Friday, October 19, 2007

Vote for Martin Zaimov

On Oct. 28, we are having local elections. It is high time for me to reflect this event. I am doing this on my brand new blog in Bulgarian. I don't see much sense to translate that post here, because the local elections are of interest to Bulgarians only. Indeed, since we are a EU member state, citizens of EU countries currently in Bulgaria also have the right to vote. But I don't think they read my blog. If I am wrong and you are a European currently in Sofia and wondering for whom to vote, just take my word: for Martin Zaimov. OK?

Tuesday, October 16, 2007

Bulgarian government - unit measure for arrogance

If there is a world-wide contest for worst government, Stanishev's cabinet currently ruling Bulgaria would be a strong candidate. It is not only incompetent and corrupt, but also arrogant beyond description.
Bulgaria's first year in EU is marked by double-digit inflation and frozen incomes of ordinary people. As a commenter wrote here, if this situation had happened in Japan, the Prime Minister and the entire Cabinet would do a ritual suicide on video. But our ministers are proud, as if they are doing a great job.
Teachers have been for a month on national strike demanding a substantial rise of their EUR 150 monthly salaries and the government says that there is no money for pay rise and teachers don't deserve it anyway because they don't want education reform (here, "reform" should be translated as "lay-off"). A week ago, BTV channel aired a scandalous video shot during the negotiations between government and teachers' union. Unaware that they were in the scope of microphones and cameras, finance minister Oresharski and education minister Valchev cynically talked to each other how to protract the negotiations, called by Oresharski "village party" (sedyanka). I cannot translate the entire conversation, but if you speak Bulgarian and haven't read it already, you can find it e.g. at Netinfo.
However, the special prize for arrogance perhaps should go to social minister Maslarova. BBC4 channel recently aired a documentary titled Bulgaria's Abandoned Children, showing how disabled children in a care home in the village of Mogilino are neglected and starved (I've blogged about it here). Minister Maslarova was interviewed by Bulgarian National Radio channel. Parts of what she said can be found e.g. here and I am translating them below.
"I know all institutions for children and adults in the country. I visit them regularly and know the situation in every single one of them. This is the job of the social minister," Maslarova said. "The conditions in our institutions in many cases don't match the conditions in e.g. the Netherlands. About the care home in Mogilino - unfortunately, there is a decision of the Municipality Council not to close this institution. So the municipality does not let the children leave the care home... What I know from my colleagues (the employees - M.M.) at the care home is that the BBC people have visited and filmed the institution over more than nine months and told the employees that the worse things are filmed and shown, the more foreign aid the home would receive..."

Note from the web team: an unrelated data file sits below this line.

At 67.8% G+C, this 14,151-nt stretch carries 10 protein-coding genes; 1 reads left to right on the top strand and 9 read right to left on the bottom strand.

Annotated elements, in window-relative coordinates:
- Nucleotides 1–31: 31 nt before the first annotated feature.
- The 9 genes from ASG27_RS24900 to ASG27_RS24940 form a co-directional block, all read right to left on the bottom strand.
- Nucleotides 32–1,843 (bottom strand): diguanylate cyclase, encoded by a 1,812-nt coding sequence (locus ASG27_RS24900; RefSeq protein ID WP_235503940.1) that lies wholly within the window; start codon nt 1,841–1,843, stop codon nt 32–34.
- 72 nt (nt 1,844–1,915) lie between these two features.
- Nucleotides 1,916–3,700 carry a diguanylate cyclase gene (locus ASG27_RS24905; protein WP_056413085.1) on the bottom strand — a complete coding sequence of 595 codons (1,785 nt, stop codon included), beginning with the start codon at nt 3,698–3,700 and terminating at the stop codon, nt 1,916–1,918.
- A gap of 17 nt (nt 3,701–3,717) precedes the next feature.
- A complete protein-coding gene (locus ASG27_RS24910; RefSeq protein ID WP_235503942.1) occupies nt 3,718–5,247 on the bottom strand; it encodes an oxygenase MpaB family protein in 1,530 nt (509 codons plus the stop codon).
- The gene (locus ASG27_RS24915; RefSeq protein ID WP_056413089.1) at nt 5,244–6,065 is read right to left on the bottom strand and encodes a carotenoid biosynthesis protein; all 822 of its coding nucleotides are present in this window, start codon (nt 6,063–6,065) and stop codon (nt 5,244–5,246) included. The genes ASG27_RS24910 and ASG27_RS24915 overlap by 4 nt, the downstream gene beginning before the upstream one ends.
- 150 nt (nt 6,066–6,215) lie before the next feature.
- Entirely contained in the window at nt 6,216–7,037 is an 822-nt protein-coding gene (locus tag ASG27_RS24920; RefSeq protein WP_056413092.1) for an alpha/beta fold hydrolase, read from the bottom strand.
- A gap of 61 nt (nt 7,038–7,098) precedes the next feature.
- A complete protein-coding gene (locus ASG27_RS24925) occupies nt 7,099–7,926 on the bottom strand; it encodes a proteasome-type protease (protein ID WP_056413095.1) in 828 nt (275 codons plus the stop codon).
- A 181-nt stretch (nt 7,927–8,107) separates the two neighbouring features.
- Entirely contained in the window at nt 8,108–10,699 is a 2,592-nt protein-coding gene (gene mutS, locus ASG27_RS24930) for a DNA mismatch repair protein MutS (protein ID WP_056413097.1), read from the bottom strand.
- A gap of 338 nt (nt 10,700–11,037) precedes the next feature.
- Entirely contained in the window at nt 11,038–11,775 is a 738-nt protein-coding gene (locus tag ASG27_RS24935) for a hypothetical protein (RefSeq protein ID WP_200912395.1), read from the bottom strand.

In other words, Maslarova said that the BBC documentary was so shocking because it was manipulated and deliberately showed only the most pathetic moments of the care home reality. As if in other moments the emaciated, starved children had normal weight!
However, I want also to add that our government's arrogance is encouraged by the friendly EU environment. Currently EU is pressing Bulgaria to - guess what! To close or at least improve institutions for disabled children? No, to begin writing the European currency in Cyrillic as "еуро" (Euro) and not "евро" (evro) as Bulgarian language requires. I wish to have the problems of Eurobureaucrats! I'll repeat what I wrote before: Europe, where are you when people need you?

Monday, October 15, 2007

Browsing the Black List

Today, Oct. 15, is Blog Action Day for environment and I find it an excellent occasion to write this post that has lingered for some time in my head.
It is strange how knowledge alters the way we look at things. At, you will find the English version of a document titled Black list of companies, organizations and individuals destroying Bulgarian nature. It is anonymous, for good reason. It contains no links, but I have cross-checked some of its statements with other sources and found them to be true.
The first entry in the Black List is as follows:
"Aleksander (Alexander) Kravarov - Mayor of the town of Bansko who advised the residents to poach openly if Pirin National Park is included in Natura 2000; together with Ulen Company created the Bansko Ski Zone inside Pirin National Park, a UNESCO World Heritage site."
The town of Bansko is featured below. It is the first entry in the section "Resorts with irreversibly devastated natural environment":
"Bansko: formerly an architecture reserve town, now a city illegally spreading to the town of Razlog and inside Pirin National Park."
One of my very first blog posts, Bansko and the modernization of Bulgaria, was about a short vacation in this town. My impression of it was quite good, despite some nostalgia for the old days of modest development. Indeed, I am not a fan of ski racing and didn't leave the town, so I couldn't know first-hand about its effect on the mountain of Pirin. So I advised the British (and other) tourists to come to Bansko. Now I would advise them to stay away, so that not to benefit Ulen company. To cap it all, I am sure that Bansko residents will not benefit for long from the development of the ski zone, because global warming will have the final word.
Let's see another person from the Black List: